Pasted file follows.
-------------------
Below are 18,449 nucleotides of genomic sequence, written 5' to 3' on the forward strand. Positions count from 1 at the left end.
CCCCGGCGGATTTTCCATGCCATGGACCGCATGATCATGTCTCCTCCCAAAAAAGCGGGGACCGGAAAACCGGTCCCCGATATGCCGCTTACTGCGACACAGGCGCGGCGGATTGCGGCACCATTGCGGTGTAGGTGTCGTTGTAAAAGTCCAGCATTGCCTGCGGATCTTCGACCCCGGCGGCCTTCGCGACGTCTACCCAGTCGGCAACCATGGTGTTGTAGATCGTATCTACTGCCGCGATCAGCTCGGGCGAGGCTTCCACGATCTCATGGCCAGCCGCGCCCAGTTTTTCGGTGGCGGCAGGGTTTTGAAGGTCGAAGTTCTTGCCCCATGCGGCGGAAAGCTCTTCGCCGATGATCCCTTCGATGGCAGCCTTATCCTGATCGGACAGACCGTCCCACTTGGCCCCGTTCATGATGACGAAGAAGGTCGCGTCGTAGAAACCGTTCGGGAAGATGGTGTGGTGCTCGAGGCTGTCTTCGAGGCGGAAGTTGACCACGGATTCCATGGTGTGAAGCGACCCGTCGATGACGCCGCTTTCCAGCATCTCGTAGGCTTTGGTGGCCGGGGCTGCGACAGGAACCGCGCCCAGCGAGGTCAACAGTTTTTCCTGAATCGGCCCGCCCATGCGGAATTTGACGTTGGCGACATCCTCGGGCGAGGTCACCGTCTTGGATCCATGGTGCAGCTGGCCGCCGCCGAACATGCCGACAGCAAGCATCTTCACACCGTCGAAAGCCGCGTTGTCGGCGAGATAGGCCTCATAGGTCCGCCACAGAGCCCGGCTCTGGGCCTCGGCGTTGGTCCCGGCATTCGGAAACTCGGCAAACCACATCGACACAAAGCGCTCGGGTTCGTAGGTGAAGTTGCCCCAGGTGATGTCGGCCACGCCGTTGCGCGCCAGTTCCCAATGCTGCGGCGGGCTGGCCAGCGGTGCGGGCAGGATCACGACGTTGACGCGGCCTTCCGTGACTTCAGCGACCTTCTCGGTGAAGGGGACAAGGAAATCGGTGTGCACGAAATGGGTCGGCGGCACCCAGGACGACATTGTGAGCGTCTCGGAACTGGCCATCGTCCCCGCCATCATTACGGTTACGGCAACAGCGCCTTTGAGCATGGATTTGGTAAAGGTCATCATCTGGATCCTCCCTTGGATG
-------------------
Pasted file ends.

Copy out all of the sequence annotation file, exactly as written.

Below are 18,449 nucleotides of genomic sequence, written 5' to 3' on the forward strand. Positions count from 1 at the left end.
CCCCGGCGGATTTTCCATGCCATGGACCGCATGATCATGTCTCCTCCCAAAAAAGCGGGGACCGGAAAACCGGTCCCCGATATGCCGCTTACTGCGACACAGGCGCGGCGGATTGCGGCACCATTGCGGTGTAGGTGTCGTTGTAAAAGTCCAGCATTGCCTGCGGATCTTCGACCCCGGCGGCCTTCGCGACGTCTACCCAGTCGGCAACCATGGTGTTGTAGATCGTATCTACTGCCGCGATCAGCTCGGGCGAGGCTTCCACGATCTCATGGCCAGCCGCGCCCAGTTTTTCGGTGGCGGCAGGGTTTTGAAGGTCGAAGTTCTTGCCCCATGCGGCGGAAAGCTCTTCGCCGATGATCCCTTCGATGGCAGCCTTATCCTGATCGGACAGACCGTCCCACTTGGCCCCGTTCATGATGACGAAGAAGGTCGCGTCGTAGAAACCGTTCGGGAAGATGGTGTGGTGCTCGAGGCTGTCTTCGAGGCGGAAGTTGACCACGGATTCCATGGTGTGAAGCGACCCGTCGATGACGCCGCTTTCCAGCATCTCGTAGGCTTTGGTGGCCGGGGCTGCGACAGGAACCGCGCCCAGCGAGGTCAACAGTTTTTCCTGAATCGGCCCGCCCATGCGGAATTTGACGTTGGCGACATCCTCGGGCGAGGTCACCGTCTTGGATCCATGGTGCAGCTGGCCGCCGCCGAACATGCCGACAGCAAGCATCTTCACACCGTCGAAAGCCGCGTTGTCGGCGAGATAGGCCTCATAGGTCCGCCACAGAGCCCGGCTCTGGGCCTCGGCGTTGGTCCCGGCATTCGGAAACTCGGCAAACCACATCGACACAAAGCGCTCGGGTTCGTAGGTGAAGTTGCCCCAGGTGATGTCGGCCACGCCGTTGCGCGCCAGTTCCCAATGCTGCGGCGGGCTGGCCAGCGGTGCGGGCAGGATCACGACGTTGACGCGGCCTTCCGTGACTTCAGCGACCTTCTCGGTGAAGGGGACAAGGAAATCGGTGTGCACGAAATGGGTCGGCGGCACCCAGGACGACATTGTGAGCGTCTCGGAACTGGCCATCGTCCCCGCCATCATTACGGTTACGGCAACAGCGCCTTTGAGCATGGATTTGGTAAAGGTCATCATCTGGATCCTCCCTTGGATG